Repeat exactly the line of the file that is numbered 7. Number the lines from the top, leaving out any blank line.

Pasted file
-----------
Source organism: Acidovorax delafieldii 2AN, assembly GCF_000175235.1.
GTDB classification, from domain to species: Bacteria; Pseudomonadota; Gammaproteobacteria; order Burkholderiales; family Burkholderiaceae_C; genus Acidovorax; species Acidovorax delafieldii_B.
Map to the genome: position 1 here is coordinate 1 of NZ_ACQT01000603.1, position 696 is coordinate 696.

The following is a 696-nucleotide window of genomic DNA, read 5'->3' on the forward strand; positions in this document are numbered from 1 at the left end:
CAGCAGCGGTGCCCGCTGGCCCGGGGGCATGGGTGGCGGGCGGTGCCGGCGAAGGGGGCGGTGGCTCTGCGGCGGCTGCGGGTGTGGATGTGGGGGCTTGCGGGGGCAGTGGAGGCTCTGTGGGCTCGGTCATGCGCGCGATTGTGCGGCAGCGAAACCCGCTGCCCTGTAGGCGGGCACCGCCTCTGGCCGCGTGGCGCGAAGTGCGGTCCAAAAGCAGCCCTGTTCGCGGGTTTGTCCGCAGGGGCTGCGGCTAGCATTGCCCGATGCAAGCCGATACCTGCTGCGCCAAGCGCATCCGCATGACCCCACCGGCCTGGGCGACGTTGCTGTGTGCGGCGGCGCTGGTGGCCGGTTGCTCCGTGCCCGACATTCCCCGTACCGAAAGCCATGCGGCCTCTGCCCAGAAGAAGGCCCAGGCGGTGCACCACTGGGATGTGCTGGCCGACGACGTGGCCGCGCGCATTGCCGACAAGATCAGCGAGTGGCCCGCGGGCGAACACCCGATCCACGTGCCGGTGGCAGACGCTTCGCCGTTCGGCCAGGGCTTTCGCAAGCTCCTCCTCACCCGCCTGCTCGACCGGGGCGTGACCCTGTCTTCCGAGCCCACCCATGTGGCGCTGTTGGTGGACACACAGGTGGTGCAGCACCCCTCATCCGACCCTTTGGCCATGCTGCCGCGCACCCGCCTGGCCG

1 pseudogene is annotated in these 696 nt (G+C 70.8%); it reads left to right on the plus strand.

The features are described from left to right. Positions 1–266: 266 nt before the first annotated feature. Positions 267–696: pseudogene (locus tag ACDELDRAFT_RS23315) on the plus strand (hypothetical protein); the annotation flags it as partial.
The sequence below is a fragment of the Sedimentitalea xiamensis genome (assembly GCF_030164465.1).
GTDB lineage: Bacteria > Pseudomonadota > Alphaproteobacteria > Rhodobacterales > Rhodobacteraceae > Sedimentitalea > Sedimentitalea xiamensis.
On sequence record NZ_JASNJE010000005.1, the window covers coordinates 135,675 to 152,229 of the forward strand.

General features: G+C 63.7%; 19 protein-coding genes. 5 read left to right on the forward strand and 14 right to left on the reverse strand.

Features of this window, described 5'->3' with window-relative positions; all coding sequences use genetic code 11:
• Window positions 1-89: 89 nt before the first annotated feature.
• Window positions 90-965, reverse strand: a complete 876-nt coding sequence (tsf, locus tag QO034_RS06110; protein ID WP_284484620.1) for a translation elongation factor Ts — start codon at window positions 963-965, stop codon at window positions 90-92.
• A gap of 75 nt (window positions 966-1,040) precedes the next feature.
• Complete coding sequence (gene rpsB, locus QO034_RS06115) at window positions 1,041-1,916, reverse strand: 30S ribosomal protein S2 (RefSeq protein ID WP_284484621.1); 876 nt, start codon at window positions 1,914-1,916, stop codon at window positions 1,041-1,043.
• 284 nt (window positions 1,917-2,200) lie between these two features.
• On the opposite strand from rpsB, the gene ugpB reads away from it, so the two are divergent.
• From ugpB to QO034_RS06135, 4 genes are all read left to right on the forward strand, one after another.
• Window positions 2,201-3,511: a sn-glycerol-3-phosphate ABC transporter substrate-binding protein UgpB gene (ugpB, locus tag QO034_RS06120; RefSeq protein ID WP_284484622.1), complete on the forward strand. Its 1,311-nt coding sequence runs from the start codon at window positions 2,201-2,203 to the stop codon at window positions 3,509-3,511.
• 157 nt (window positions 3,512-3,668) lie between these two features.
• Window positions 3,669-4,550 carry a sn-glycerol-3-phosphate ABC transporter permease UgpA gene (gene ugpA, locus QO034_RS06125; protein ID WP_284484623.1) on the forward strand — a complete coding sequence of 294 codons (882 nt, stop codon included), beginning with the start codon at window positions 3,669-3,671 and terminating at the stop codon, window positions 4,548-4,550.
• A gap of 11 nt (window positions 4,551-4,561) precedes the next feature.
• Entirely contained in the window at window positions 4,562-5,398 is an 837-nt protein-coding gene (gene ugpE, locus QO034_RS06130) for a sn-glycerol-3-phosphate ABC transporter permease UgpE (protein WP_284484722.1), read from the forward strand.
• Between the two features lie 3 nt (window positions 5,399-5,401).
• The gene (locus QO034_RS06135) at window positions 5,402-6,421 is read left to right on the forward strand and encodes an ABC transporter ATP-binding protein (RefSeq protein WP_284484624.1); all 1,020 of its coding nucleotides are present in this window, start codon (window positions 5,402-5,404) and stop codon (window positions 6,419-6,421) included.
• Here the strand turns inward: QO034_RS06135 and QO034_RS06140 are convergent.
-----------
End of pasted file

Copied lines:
The features are described from left to right. Positions 1–266: 266 nt before the first annotated feature. Positions 267–696: pseudogene (locus tag ACDELDRAFT_RS23315) on the plus strand (hypothetical protein); the annotation flags it as partial.